Value of functional connectivity in outcome prediction for pallidal stimulation in Parkinson disease

Yijie LaiDepartment of Neurosurgery, Ruijin Hospital, Shanghai Jiao Tong University School of Medicine, Shanghai, China;

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Naying HeDepartment of Radiology, Ruijin Hospital, Shanghai Jiao Tong University School of Medicine, Shanghai, China;

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Hongjiang WeiDepartment of Biomedical Engineering, Institute for Medical Imaging Technology, Shanghai Jiao Tong University, Shanghai, China;

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Lifu DengCenter for Cognitive Neuroscience, Duke University, Durham, North Carolina;

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Haiyan ZhouDepartment of Neurology and Institute of Neurology, Ruijin Hospital, Shanghai Jiao Tong University School of Medicine, Shanghai, China;

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Jun LiSchool of Information Science and Technology, Shanghai Technical University, Shanghai, China;

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Marcus KaiserSchool of Computing, Newcastle University, Newcastle upon Tyne, United Kingdom; and

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Chencheng ZhangDepartment of Neurosurgery, Ruijin Hospital, Shanghai Jiao Tong University School of Medicine, Shanghai, China;
Shanghai Research Center for Brain Science and Brain-Inspired Intelligence, Shanghai, China

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Dianyou LiDepartment of Neurosurgery, Ruijin Hospital, Shanghai Jiao Tong University School of Medicine, Shanghai, China;

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Bomin SunDepartment of Neurosurgery, Ruijin Hospital, Shanghai Jiao Tong University School of Medicine, Shanghai, China;

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OBJECTIVE

Functional connectivity shows the ability to predict the outcome of subthalamic nucleus deep brain stimulation (DBS) in Parkinson disease (PD). However, evidence supporting its value in predicting the outcome of globus pallidus internus (GPi) DBS remains scarce. In this study the authors investigated patient-specific functional connectivity related to GPi DBS outcome in PD and established connectivity models for outcome prediction.

METHODS

The authors reviewed the outcomes of 21 patients with PD who received bilateral GPi DBS and presurgical functional MRI at the Ruijin Hospital. The connectivity profiles within cortical areas identified as relevant to DBS outcome in the literature were calculated using the intersection of the volume of tissue activated (VTA) and the local structures as the seeds. Combined with the leave-one-out cross-validation strategy, models of the optimal connectivity profile were constructed to predict outcome.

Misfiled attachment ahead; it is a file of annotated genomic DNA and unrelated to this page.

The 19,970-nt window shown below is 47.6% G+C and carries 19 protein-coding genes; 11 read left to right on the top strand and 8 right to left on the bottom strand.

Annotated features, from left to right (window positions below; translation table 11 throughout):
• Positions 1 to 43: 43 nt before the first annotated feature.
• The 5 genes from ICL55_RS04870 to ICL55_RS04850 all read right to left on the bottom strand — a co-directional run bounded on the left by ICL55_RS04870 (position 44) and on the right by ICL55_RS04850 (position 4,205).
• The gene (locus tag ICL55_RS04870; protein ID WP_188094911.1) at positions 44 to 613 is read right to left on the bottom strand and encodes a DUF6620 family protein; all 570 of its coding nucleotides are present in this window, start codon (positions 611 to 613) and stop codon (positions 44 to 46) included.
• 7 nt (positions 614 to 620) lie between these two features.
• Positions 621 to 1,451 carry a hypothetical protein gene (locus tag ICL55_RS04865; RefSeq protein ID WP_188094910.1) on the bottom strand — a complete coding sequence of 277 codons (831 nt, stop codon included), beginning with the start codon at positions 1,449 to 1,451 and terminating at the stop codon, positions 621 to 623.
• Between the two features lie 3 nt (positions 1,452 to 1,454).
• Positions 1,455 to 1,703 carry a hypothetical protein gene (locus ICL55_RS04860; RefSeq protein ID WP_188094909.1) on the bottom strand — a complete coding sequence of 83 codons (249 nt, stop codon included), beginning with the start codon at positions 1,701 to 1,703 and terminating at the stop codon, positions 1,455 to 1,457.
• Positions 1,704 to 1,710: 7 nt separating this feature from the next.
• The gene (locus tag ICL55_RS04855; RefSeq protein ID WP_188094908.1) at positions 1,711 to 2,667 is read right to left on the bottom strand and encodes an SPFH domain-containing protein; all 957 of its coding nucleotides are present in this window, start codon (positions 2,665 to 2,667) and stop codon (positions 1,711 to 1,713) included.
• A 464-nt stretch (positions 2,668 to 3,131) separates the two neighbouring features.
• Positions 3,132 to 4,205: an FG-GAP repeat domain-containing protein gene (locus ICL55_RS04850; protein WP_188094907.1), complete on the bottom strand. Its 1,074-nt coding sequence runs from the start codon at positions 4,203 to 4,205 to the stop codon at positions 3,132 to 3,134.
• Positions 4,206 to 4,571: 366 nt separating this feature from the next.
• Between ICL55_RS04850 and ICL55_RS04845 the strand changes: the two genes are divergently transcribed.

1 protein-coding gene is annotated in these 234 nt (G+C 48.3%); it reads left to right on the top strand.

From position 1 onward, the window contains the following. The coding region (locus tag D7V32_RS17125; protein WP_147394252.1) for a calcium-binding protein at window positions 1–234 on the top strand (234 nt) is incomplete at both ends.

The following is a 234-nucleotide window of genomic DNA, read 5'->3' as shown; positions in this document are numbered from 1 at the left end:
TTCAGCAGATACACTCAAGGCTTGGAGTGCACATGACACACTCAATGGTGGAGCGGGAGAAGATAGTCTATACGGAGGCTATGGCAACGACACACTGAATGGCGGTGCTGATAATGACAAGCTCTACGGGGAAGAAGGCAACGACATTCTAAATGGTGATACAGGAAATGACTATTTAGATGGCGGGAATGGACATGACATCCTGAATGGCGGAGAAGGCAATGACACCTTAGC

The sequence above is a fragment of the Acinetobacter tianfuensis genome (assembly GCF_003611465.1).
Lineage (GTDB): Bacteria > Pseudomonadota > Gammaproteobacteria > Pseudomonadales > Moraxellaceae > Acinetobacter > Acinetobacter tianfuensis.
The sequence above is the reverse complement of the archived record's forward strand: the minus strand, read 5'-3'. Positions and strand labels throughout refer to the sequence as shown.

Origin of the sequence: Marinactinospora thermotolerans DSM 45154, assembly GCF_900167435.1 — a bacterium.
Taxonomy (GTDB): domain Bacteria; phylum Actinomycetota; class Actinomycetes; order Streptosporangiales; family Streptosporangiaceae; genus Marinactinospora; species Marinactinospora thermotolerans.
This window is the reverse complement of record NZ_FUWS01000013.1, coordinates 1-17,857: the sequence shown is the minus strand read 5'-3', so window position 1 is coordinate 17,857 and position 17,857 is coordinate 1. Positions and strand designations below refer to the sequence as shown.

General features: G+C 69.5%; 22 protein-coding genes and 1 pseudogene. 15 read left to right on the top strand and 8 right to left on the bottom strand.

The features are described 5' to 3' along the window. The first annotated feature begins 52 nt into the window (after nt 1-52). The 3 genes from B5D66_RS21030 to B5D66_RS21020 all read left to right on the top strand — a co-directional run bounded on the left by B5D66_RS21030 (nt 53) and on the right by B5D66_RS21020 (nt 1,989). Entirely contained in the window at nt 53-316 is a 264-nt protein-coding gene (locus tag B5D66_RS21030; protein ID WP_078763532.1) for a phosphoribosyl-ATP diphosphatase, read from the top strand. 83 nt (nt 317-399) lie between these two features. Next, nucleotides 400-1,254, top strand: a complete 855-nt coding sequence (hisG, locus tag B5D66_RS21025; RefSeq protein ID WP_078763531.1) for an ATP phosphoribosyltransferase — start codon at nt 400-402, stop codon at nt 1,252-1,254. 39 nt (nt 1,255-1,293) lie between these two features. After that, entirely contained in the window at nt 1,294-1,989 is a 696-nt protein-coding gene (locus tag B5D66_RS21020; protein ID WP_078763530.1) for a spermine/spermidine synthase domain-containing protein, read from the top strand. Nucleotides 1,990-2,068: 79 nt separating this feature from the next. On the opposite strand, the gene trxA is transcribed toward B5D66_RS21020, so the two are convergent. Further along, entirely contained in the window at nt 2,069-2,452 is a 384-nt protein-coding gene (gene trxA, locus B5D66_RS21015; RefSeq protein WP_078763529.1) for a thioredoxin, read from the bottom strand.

RESULTS

Connectivity between the pallidal areas and primary motor area, supplementary motor area (SMA), and premotor cortex was identified through the literature as related to GPi DBS outcome. The similarity between the connectivity profile within the primary motor area, SMA, pre-SMA, and premotor cortex seeding from the VTA-GPi intersection from an out-of-sample patient and the constructed in-sample optimal connectivity profile predicts GPi DBS outcome (R = 0.58, p = 0.006). The predictions on average deviated by 13.1% ± 11.3% from actual improvements. On the contrary, connectivity profiles seeding from the GPi (R = −0.12, p = 0.603), the VTA (R = 0.23, p = 0.308), the VTA outside the GPi (R = 0.12, p = 0.617), or other local structures were found not to be predictive.

CONCLUSIONS

The results showed that patient-specific functional connectivity seeding from the VTA-GPi intersection could help in GPi DBS outcome prediction. Reproducibility remains to be determined across centers in larger cohorts stratified by PD motor subtype.

ABBREVIATIONS

AC-PC = anterior commissure–posterior commissure; DBS = deep brain stimulation; fMRI = functional MRI; FOV = field of view; GPe = globus pallidus externus; GPi = globus pallidus internus; LEDD = levodopa-equivalent daily dose; MDS-UPDRS III = Movement Disorder Society Unified Parkinson’s Disease Rating Scale Part III; MNI = Montreal Neurological Institute; M1 = primary motor cortex; PD = Parkinson disease; PIGD = postural instability/gait difficulty; PMC = premotor cortex; PMd = PMC dorsal plane; PMv = PMC ventral plane; PRISMA = Preferred Reporting Items for Systematic Reviews and Meta-Analyses; SMA = supplementary motor area; STN = subthalamic nucleus; TD = tremor dominant; VTA = volume of tissue activated.

Supplementary Materials

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Figure from Ramos et al. (pp 95–103).

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